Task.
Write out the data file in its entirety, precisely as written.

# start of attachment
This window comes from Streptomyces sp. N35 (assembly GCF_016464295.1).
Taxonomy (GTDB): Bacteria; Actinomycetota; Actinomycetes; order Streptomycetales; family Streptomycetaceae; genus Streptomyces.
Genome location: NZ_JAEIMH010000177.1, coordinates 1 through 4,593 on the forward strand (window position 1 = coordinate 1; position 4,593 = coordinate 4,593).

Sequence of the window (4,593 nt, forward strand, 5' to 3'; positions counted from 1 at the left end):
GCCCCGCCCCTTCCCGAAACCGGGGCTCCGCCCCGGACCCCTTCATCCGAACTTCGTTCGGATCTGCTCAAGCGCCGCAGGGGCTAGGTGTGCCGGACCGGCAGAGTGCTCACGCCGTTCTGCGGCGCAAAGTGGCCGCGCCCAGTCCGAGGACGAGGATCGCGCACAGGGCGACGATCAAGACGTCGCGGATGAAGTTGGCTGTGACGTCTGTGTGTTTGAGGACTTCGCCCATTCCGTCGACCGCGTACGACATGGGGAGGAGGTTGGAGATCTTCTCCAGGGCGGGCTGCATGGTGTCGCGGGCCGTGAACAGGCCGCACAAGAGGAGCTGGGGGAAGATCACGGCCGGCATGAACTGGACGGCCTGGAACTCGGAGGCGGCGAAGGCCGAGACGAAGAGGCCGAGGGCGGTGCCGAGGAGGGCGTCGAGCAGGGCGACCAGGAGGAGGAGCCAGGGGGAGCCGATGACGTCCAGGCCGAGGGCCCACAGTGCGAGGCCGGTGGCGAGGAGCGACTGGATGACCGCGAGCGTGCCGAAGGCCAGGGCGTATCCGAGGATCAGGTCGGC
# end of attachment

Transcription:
This window comes from Streptomyces sp. N35 (assembly GCF_016464295.1).
Taxonomy (GTDB): Bacteria; Actinomycetota; Actinomycetes; order Streptomycetales; family Streptomycetaceae; genus Streptomyces.
Genome location: NZ_JAEIMH010000177.1, coordinates 1 through 4,593 on the forward strand (window position 1 = coordinate 1; position 4,593 = coordinate 4,593).

Sequence of the window (4,593 nt, forward strand, 5' to 3'; positions counted from 1 at the left end):
GCCCCGCCCCTTCCCGAAACCGGGGCTCCGCCCCGGACCCCTTCATCCGAACTTCGTTCGGATCTGCTCAAGCGCCGCAGGGGCTAGGTGTGCCGGACCGGCAGAGTGCTCACGCCGTTCTGCGGCGCAAAGTGGCCGCGCCCAGTCCGAGGACGAGGATCGCGCACAGGGCGACGATCAAGACGTCGCGGATGAAGTTGGCTGTGACGTCTGTGTGTTTGAGGACTTCGCCCATTCCGTCGACCGCGTACGACATGGGGAGGAGGTTGGAGATCTTCTCCAGGGCGGGCTGCATGGTGTCGCGGGCCGTGAACAGGCCGCACAAGAGGAGCTGGGGGAAGATCACGGCCGGCATGAACTGGACGGCCTGGAACTCGGAGGCGGCGAAGGCCGAGACGAAGAGGCCGAGGGCGGTGCCGAGGAGGGCGTCGAGCAGGGCGACCAGGAGGAGGAGCCAGGGGGAGCCGATGACGTCCAGGCCGAGGGCCCACAGTGCGAGGCCGGTGGCGAGGAGCGACTGGATGACCGCGAGCGTGCCGAAGGCCAGGGCGTATCCGAGGATCAGGTCGGC